"Navy Boys Behind the Big Guns" by Halsey Davidson
She is as docile as a child, and her "bubble" is as sensitive to a touch as mercury in a barometer.
"Leaves from a Field Note-Book" by J. H. Morgan
Your ambition is an unfailing barometer.
"Flower of the Dusk" by Myrtle Reed
Besides this I invented a barometer and a lot of novel scientific apparatus.
"The Story of My Boyhood and Youth" by John Muir
This diagram is the barometer.
"The War After the War" by Isaac Frederick Marcosson
This war acted as a barometer for the Parliament.
"Historical Tales, Vol. 4 (of 15)" by Charles Morris
At its setting in the barometer is generally low, sometimes below twenty-nine inches.
"The Hurricane Guide" by William Radcliff Birt
Our trusty barometer had been low, but was now on the cheerful side of change.
"Voyage of the Liberdade" by Captain Joshua Slocum
Iron is the barometer, and the country doubled its consumption of iron.
"The Battle of Principles" by Newell Dwight Hillis
The commander looked at his barometer, and his reading of it assured him that Flint was correct in regard to his prognostics of the weather.
"On The Blockade" by Oliver Optic
These things are only symptoms of conditions, mere barometers which register the faith and vision of mankind.
"Fundamentals of Prosperity" by Roger W. Babson
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In poetry:

Yet the barometer goes down;
The pressure's falling through the floor,
And in your fear of God knows what,
Too late to cling on to the shore!
""The sense that love is coming's worse..."" by Konstantin Simonov

In news:

The School Lunch Barometer .
CS Barometer provides deeper and more accurate insight into consumer behavior.
ClearSaleing Launches Barometer for Digital Marketers.
Retailers worldwide experience a six percent increase in shrink in 2011, according the Global Retail Theft Barometer .
Twitter Trending Topics have quickly become an important barometer for showrunners and networks to gauge how a storyline or character is connecting with the audience.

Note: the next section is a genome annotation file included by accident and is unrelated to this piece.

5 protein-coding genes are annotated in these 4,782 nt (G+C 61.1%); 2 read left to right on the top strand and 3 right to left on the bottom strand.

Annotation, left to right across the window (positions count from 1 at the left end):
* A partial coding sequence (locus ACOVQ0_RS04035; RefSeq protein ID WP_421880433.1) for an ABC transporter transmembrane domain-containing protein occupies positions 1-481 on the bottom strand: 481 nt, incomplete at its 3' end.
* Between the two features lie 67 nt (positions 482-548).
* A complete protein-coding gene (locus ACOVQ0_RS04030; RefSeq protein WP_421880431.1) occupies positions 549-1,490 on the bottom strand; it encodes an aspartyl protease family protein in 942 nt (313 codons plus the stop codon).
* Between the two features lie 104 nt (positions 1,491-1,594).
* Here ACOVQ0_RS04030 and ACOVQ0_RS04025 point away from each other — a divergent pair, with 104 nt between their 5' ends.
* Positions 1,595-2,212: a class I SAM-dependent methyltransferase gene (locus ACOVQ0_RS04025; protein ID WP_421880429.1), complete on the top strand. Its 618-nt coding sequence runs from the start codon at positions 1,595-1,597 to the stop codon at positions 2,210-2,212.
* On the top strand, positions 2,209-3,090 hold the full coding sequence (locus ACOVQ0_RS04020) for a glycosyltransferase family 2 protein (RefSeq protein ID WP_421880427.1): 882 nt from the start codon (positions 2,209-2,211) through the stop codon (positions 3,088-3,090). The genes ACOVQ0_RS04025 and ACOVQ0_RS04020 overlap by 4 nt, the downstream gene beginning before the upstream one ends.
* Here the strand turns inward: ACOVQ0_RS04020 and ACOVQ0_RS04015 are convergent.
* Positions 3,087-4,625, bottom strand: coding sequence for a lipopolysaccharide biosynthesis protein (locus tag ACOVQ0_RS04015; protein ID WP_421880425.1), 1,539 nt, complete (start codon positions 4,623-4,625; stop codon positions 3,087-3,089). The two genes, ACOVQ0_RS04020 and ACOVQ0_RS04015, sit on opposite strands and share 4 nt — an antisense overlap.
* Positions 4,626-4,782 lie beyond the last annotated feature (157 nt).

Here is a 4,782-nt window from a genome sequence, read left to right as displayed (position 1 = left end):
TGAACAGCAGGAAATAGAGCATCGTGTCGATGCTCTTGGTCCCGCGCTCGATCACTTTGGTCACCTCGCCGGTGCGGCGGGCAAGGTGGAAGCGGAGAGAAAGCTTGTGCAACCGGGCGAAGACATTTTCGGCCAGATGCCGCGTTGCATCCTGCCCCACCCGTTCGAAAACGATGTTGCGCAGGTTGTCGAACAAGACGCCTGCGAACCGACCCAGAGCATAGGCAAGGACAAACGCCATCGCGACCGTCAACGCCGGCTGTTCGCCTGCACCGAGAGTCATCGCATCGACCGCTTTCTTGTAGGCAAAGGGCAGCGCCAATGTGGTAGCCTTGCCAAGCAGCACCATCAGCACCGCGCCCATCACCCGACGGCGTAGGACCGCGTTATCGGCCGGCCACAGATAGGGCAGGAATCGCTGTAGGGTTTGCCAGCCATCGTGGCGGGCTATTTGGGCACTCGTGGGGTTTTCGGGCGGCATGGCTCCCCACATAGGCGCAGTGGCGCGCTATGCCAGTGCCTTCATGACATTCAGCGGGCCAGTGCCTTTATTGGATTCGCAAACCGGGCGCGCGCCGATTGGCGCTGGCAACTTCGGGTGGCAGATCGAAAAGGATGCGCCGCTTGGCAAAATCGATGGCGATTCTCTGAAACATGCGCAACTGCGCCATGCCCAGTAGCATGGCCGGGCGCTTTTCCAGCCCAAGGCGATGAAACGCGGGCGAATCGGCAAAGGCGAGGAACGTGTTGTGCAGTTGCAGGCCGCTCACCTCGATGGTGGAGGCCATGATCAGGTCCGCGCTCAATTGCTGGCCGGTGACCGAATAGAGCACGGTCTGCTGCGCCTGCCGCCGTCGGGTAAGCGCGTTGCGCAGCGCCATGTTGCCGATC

RotoWire NASCAR Barometer Bristol .
One Brit barometer can be experienced on a regular basis at the Laugh Factory comedy club on L.A.'s Sunset Boulevard.
This story was written by Carly Dougher, OSU Daily Barometer The Corvallis Democratic headquarters were overflowing on Saturday morning with anxious volunteers ready to pass on the word to vote in this presidential election.
Black Forest Carved Barometer, ca 1880 PBS.
As a cold front approaches (and the barometer begins to drop), fishing is typically pretty good.
However, the day after a cold front passes (if the barometer rises rapidly) fishing can be challenging.
A Barometer of American Taste.
The October Bedding Barometer report, issued by the International Sleep Products Assn.
Emotional Brandon Carr shows why he is the 'barometer of this team'.
The Princeton city budget is a barometer of events going on and evidence of that is in the third quarter budget update this year.
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In science:

For this reason, molecular clouds can be used as ”CR barometers” to probe variations of the CR spectrum and flux throughout the Galaxy , .
Gamma Ray Astronomy and the Origin of Galactic Cosmic Rays
The data has the schema (samplingtime, temperature, humidity, solar radiation, rain rate, wind speed, wind direction, barometer ) and is generated every thirty seconds by a weather station.
Cloud and the City: Facilitating Flexible Access Control over Data Streams
For example, according to this definition, the barometer falling is an explanation of it raining with high explanatory power.
Causes and Explanations: A Structural-Model Approach. Part II: Explanations
Because of this difference, for us, the falling barometer has 0 explanatory power as far as explaining the rain.
Causes and Explanations: A Structural-Model Approach. Part II: Explanations
Even though the barometer falls in almost all contexts where it rains (assume that there are contexts where it rains and the barometer does not fall, perhaps because it is defective, so that the barometer falling at least satisfies EX4), the barometer falling is not a cause of the rain in any context.
Causes and Explanations: A Structural-Model Approach. Part II: Explanations
This is not the only case in which exception has been taken to the appropriateness of the Turing test as a barometer of intelligence.
Lessons from a Restricted Turing Test
Species with many lines that span a large range of equivalent widths are the best barometers of microturbulence.
The Origins and Evolutionary Status of B Stars Found Far From the Galactic Plane I: Composition and Spectral Features
Woodworth (2001) Departures from the local inverse barometer model observed in altimetry and tide gauge data and in a global barotropic numerical model, J. of Geophysical Research, vol. 106 (C4), 6957-6972. 20.
The joint influence of topography and atmosphere on the meridional transport fluctuations in the Southern Ocean and its link with the ENSO events
These interest rates serve as a benchmark and a barometer for both American and international economies.
Quantitative law describing market dynamics before and after interest-rate change